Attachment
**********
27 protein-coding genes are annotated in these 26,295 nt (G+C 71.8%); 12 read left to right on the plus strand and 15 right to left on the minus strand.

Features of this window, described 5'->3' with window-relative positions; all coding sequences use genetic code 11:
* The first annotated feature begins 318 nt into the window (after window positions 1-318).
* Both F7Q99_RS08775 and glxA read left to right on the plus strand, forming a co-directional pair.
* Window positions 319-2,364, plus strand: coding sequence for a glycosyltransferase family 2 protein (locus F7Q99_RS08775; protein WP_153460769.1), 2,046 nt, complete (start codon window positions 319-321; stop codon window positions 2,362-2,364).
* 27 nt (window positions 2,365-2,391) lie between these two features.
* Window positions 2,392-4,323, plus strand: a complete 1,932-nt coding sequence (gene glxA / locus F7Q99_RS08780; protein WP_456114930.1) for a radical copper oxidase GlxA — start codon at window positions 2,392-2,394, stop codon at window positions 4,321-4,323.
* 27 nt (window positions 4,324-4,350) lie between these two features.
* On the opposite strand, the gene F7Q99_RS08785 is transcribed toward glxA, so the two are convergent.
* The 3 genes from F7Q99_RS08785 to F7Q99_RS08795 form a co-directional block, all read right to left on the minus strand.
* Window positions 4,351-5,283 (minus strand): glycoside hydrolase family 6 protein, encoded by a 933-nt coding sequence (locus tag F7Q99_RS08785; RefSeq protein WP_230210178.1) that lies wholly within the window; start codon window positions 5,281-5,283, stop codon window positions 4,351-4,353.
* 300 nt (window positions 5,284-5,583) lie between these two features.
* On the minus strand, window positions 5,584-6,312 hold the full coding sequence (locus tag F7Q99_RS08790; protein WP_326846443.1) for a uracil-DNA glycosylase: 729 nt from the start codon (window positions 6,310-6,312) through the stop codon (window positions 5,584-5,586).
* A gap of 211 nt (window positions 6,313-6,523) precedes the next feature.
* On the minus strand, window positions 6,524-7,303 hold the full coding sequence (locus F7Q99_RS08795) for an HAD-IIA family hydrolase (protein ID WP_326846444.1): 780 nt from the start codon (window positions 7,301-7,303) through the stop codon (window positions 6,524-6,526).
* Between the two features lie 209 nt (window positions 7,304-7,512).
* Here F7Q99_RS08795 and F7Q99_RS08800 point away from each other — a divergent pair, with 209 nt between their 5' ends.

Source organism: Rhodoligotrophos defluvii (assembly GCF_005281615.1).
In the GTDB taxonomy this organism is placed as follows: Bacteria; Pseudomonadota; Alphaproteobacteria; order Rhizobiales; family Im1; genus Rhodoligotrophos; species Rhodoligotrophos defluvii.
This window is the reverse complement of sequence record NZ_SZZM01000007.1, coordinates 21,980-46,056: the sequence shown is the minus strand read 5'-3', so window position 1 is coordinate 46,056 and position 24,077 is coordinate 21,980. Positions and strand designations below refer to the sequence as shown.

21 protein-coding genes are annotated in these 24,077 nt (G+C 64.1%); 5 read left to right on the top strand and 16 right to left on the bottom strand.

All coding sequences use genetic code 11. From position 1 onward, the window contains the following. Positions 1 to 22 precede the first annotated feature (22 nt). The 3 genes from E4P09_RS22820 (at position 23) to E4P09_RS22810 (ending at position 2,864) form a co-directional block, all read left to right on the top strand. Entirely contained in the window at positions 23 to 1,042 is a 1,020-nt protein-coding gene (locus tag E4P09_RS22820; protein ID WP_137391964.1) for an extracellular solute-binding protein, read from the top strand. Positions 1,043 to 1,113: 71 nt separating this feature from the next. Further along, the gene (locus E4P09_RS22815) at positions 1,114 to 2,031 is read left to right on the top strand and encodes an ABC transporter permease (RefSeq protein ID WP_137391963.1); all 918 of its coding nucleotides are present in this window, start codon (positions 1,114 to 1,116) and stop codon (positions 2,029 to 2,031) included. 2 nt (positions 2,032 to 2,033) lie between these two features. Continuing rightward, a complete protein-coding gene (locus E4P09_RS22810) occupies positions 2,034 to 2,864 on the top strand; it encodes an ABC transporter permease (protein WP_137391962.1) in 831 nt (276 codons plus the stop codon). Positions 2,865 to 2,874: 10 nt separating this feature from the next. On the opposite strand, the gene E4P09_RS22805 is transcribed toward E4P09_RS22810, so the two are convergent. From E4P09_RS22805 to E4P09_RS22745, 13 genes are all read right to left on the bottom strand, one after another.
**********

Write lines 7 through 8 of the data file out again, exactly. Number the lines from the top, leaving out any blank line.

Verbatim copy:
* Window positions 2,392-4,323, plus strand: a complete 1,932-nt coding sequence (gene glxA / locus F7Q99_RS08780; protein WP_456114930.1) for a radical copper oxidase GlxA — start codon at window positions 2,392-2,394, stop codon at window positions 4,321-4,323.
* 27 nt (window positions 4,324-4,350) lie between these two features.